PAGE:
This is the second in a two-part series examining each playoff team’s most valuable free-agent signing of last offseason. We previously took a look at the American League, whose playoff qualifiers probably received more regular-season bang for their buck from their top signings than the NL’s five best teams did.
- We’ll start with a debatable case. The uber-rich Dodgers signed just two players to guaranteed deals last winter, when they landed Pollock and reliever Joe Kelly, and neither lived up to expectations during the regular season. But Pollock was probably the better of the two, as the ex-Diamondback hit .266/.327/.468 with 15 home runs in 342 plate appearances during yet another injury-limited campaign. Those are solid offensive numbers, though Pollock did have a rough time in the outfield, where the normally plus defender totaled minus-10 DRS and a minus-7.2 UZR. Although he and Kelly haven’t exactly thrived this year, it hasn’t stopped juggernaut LA from logging the NL’s top record or a 1-0 lead in its NLDS matchup against Washington
- Braves general manager Alex Anthopoulos elected to reunite with Donaldson, whom he know from their Toronto days, on a high-cost, short-term contract last offseason. Now, it’s fair to say Donaldson’s one of the main reasons the Braves won their division for the second year in a row. The 33-year-old recovered from two consecutive injury-marred seasons to hit .259/.379/.521 with 37 homers and 4.9 fWAR across 659 PA. As one of the top soon-to-be free agents in the game, Donaldson could leave Atlanta in the coming weeks via the open market (this time for far more money).
- The 34-year-old Miller wins this honor by default – he was the lone player the Cardinals added on a major league contract during the offseason, and none of their minors signings stood out at the MLB level. Miller wasn’t exactly stellar in his own right, though, as the former bullpen force mustered an unattractive 4.45 ERA/5.19 FIP in 54 2/3 innings. While Miller continued to fan hitters at a high rate, striking out 11.52 per nine, he somewhat offset that figure with his highest BB/9 (4.45) since 2013. Miller was also susceptible to the home run ball during the regular season, when he yielded a personal-worst 1.81 per nine, perhaps thanks in part to his lowest average fastball velocity in years (92.5 mph).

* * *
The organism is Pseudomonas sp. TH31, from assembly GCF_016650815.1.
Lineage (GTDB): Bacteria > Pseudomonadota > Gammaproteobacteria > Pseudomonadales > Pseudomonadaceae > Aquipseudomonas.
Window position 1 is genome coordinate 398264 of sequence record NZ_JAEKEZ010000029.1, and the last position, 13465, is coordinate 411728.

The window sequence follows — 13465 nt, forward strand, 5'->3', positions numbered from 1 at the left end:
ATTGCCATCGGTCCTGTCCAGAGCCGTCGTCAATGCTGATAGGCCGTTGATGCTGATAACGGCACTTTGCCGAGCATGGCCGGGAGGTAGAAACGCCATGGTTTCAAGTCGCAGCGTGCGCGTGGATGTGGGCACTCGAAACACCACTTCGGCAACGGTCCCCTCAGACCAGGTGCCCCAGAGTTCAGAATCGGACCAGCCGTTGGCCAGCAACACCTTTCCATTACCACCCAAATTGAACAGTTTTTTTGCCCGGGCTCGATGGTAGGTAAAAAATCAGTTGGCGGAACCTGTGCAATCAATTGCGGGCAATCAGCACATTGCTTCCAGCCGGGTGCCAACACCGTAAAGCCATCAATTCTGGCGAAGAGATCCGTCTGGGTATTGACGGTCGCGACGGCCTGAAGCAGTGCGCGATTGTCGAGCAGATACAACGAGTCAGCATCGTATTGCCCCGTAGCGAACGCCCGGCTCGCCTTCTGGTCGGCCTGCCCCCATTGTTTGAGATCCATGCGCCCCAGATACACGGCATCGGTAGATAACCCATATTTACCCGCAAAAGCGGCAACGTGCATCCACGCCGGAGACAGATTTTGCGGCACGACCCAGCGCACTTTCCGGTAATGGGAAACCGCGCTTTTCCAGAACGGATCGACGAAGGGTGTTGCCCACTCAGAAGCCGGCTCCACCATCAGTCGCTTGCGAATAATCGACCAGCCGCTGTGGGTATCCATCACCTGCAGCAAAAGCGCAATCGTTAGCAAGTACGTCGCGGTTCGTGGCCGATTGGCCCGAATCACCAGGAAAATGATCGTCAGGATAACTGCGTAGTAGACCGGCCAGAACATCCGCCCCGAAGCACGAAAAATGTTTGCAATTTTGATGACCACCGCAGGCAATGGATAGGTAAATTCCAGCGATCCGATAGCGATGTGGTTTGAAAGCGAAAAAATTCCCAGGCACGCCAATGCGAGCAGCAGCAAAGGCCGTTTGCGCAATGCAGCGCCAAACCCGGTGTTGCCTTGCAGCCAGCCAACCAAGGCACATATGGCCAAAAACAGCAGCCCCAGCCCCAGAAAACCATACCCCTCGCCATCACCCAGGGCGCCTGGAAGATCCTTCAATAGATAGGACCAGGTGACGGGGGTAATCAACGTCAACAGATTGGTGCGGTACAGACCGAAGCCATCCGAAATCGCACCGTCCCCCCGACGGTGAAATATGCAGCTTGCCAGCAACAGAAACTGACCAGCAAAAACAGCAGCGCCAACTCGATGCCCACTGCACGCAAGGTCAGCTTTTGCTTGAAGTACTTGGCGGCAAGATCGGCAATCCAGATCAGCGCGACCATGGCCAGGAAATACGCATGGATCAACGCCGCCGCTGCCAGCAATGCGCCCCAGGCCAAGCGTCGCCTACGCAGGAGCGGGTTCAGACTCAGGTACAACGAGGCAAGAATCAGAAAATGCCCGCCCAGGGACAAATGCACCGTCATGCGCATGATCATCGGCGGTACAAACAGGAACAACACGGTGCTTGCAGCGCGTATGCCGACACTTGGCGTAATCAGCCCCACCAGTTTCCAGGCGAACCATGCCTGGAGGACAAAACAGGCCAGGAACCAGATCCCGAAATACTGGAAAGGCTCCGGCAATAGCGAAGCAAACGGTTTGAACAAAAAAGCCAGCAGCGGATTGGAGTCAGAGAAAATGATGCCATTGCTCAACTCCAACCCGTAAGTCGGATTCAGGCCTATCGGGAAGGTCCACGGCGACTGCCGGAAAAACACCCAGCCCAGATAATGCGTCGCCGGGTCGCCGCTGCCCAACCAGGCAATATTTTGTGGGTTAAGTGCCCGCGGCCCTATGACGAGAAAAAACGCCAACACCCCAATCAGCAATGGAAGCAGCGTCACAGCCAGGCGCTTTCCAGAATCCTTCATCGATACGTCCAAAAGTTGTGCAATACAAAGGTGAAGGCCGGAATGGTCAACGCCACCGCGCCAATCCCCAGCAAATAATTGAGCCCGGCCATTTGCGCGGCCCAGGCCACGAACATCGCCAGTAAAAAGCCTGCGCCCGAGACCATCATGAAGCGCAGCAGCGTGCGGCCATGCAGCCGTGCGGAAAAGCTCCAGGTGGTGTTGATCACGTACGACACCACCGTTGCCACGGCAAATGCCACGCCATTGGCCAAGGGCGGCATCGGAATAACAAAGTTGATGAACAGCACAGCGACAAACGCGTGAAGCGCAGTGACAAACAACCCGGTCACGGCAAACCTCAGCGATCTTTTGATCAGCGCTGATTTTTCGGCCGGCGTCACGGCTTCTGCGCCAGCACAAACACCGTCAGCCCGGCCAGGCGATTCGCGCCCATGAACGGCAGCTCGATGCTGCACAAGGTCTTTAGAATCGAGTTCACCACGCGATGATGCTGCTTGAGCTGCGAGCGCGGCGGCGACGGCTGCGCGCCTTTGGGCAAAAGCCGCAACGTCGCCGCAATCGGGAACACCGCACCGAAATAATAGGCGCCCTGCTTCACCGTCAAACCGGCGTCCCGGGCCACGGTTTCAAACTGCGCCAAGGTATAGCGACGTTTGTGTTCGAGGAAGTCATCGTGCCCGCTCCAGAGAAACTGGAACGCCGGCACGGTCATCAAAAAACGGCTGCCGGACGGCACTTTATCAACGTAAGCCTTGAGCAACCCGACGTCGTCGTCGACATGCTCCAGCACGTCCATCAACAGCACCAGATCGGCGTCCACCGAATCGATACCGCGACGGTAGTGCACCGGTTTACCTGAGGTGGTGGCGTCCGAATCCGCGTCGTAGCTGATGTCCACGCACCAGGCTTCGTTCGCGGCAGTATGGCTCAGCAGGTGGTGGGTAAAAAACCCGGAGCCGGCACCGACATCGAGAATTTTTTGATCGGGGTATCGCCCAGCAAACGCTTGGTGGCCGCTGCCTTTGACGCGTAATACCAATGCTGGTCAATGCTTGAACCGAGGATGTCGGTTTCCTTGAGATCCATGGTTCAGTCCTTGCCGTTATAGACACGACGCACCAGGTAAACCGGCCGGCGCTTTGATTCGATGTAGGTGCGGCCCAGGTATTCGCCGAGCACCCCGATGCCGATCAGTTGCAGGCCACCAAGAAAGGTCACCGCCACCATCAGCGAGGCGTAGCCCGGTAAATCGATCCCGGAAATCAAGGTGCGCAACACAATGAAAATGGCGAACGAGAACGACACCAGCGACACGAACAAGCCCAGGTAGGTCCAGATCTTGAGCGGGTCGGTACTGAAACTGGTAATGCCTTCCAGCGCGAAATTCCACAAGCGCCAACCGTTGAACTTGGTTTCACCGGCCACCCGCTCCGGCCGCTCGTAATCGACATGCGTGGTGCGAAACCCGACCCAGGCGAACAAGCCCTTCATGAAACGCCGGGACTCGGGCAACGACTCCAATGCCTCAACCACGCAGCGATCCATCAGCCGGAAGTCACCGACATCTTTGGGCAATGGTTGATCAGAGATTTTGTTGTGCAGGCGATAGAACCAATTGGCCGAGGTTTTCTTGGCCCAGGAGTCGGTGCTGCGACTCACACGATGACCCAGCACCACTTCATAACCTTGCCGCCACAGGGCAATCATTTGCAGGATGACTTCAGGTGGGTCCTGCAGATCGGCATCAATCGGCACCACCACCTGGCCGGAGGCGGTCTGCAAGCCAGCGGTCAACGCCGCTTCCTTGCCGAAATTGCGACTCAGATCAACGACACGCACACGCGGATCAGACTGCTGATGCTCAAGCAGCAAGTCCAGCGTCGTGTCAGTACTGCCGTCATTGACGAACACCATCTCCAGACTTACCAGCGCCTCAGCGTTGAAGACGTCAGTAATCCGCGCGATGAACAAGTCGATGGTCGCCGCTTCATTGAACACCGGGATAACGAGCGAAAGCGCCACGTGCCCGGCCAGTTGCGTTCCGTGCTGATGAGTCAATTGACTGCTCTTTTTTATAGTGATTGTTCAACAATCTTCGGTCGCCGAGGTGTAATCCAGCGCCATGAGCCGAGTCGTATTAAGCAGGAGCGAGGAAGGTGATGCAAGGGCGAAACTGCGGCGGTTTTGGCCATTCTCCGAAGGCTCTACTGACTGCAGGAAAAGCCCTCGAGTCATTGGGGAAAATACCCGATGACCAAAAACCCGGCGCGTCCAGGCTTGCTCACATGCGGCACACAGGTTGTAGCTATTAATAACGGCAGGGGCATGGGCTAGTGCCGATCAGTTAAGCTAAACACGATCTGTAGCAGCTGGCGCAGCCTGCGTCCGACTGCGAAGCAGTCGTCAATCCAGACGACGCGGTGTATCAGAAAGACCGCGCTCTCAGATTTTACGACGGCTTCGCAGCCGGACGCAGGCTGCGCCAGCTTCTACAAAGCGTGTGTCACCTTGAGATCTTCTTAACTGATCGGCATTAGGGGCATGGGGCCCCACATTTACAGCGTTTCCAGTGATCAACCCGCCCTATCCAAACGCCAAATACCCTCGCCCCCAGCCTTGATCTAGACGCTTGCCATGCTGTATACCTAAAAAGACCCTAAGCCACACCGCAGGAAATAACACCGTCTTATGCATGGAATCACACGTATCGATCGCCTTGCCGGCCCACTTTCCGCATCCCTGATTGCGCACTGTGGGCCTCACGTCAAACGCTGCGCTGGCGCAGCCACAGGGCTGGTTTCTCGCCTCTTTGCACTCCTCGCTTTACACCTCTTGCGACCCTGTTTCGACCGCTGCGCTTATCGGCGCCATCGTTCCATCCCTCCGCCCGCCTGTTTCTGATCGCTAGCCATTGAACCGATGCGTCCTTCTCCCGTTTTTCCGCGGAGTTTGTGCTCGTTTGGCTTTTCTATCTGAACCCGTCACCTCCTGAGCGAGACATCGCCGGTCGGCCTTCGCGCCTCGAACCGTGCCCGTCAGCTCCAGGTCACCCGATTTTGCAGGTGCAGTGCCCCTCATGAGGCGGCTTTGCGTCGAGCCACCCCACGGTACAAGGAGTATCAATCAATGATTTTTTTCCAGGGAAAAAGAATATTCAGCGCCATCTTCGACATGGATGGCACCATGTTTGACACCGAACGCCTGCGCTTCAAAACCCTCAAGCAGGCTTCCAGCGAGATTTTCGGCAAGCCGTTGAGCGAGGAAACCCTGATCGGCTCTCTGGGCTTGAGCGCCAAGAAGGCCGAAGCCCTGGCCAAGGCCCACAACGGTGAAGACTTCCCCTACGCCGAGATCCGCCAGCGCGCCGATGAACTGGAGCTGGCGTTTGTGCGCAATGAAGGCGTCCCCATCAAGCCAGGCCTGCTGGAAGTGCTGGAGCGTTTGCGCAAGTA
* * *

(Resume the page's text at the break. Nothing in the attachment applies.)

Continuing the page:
- Aside from the much-ballyhooed Bryce Harper–Manny Machado duo, no player received a bigger contract last offseason than Corbin. The ex-Diamondback enjoyed a career year in 2018, thus making a case for a massive payday, and he hasn’t disappointed since the Nationals gave him one. Corbin, 30, is fresh off an eminently successful regular season in which he recorded a 3.25 ERA/3.49 FIP with 10.6 K/9, 3.12 BB/9, a 49.5 percent groundball rate and 4.8 fWAR across 202 innings. He turned in another effective performance in Game 1 of the NLDS for the Nationals, holding the Dodgers to three hits and two runs (one earned) over six frames, though the Nats went on to lose.
- Grandal, who starred with the Dodgers from 2015-18, fell into the Brewers’ laps last January after rejecting a far more lucrative offer from the Mets. It proved to be a major break for the Brewers, with whom Grandal posted yet another strong regular season. The 30-year-old switch-hitter slashed .246/.380/.468 with 5.2 fWAR and a career-high 28 home runs in 632 PA. At the same time, Grandal continued his long run as one of the game’s most well-regarded defensive backstops. Unfortunately for the Brewers, whom the Nats eliminated in the wild-card round, it seems likely Grandal’s days in their uniform are over. He figures to turn down his half of a $16MM mutual option for 2020 in favor of another stab at free agency, where he’ll easily rank as the most coveted catcher available. If a bidding war for Grandal’s services occurs, the Brewers probably aren’t going to win it.
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